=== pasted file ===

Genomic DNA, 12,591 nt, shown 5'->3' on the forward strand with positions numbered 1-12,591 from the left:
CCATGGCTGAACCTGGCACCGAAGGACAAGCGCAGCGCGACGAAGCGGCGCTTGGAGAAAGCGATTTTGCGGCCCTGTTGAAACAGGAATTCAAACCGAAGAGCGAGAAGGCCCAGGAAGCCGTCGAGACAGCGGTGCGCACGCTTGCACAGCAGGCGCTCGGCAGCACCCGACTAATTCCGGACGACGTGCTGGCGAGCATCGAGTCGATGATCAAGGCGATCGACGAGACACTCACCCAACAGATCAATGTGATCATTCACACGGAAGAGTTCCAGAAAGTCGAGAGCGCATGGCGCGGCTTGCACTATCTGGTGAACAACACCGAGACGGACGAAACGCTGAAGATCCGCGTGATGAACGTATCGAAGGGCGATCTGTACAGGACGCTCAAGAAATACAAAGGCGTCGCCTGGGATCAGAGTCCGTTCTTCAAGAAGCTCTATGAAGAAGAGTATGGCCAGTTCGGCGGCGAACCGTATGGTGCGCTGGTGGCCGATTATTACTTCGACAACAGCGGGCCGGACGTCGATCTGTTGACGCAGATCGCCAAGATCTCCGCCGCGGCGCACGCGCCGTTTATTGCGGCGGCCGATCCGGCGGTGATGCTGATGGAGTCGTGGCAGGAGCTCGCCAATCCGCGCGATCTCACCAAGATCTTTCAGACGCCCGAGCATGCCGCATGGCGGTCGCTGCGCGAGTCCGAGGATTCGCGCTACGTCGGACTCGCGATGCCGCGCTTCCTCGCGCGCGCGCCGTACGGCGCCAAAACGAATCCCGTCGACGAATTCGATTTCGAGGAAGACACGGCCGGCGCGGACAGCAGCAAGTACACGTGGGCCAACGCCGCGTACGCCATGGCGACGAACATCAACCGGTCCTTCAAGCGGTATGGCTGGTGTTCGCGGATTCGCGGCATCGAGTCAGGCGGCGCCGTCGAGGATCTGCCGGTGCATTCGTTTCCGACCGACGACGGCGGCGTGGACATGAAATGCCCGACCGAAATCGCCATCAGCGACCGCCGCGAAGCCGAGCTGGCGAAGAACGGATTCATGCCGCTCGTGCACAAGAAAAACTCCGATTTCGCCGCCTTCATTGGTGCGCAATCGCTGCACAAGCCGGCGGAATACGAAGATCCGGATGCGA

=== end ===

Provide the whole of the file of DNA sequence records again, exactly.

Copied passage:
Genomic DNA, 12,591 nt, shown 5'->3' on the forward strand with positions numbered 1-12,591 from the left:
CCATGGCTGAACCTGGCACCGAAGGACAAGCGCAGCGCGACGAAGCGGCGCTTGGAGAAAGCGATTTTGCGGCCCTGTTGAAACAGGAATTCAAACCGAAGAGCGAGAAGGCCCAGGAAGCCGTCGAGACAGCGGTGCGCACGCTTGCACAGCAGGCGCTCGGCAGCACCCGACTAATTCCGGACGACGTGCTGGCGAGCATCGAGTCGATGATCAAGGCGATCGACGAGACACTCACCCAACAGATCAATGTGATCATTCACACGGAAGAGTTCCAGAAAGTCGAGAGCGCATGGCGCGGCTTGCACTATCTGGTGAACAACACCGAGACGGACGAAACGCTGAAGATCCGCGTGATGAACGTATCGAAGGGCGATCTGTACAGGACGCTCAAGAAATACAAAGGCGTCGCCTGGGATCAGAGTCCGTTCTTCAAGAAGCTCTATGAAGAAGAGTATGGCCAGTTCGGCGGCGAACCGTATGGTGCGCTGGTGGCCGATTATTACTTCGACAACAGCGGGCCGGACGTCGATCTGTTGACGCAGATCGCCAAGATCTCCGCCGCGGCGCACGCGCCGTTTATTGCGGCGGCCGATCCGGCGGTGATGCTGATGGAGTCGTGGCAGGAGCTCGCCAATCCGCGCGATCTCACCAAGATCTTTCAGACGCCCGAGCATGCCGCATGGCGGTCGCTGCGCGAGTCCGAGGATTCGCGCTACGTCGGACTCGCGATGCCGCGCTTCCTCGCGCGCGCGCCGTACGGCGCCAAAACGAATCCCGTCGACGAATTCGATTTCGAGGAAGACACGGCCGGCGCGGACAGCAGCAAGTACACGTGGGCCAACGCCGCGTACGCCATGGCGACGAACATCAACCGGTCCTTCAAGCGGTATGGCTGGTGTTCGCGGATTCGCGGCATCGAGTCAGGCGGCGCCGTCGAGGATCTGCCGGTGCATTCGTTTCCGACCGACGACGGCGGCGTGGACATGAAATGCCCGACCGAAATCGCCATCAGCGACCGCCGCGAAGCCGAGCTGGCGAAGAACGGATTCATGCCGCTCGTGCACAAGAAAAACTCCGATTTCGCCGCCTTCATTGGTGCGCAATCGCTGCACAAGCCGGCGGAATACGAAGATCCGGATGCGA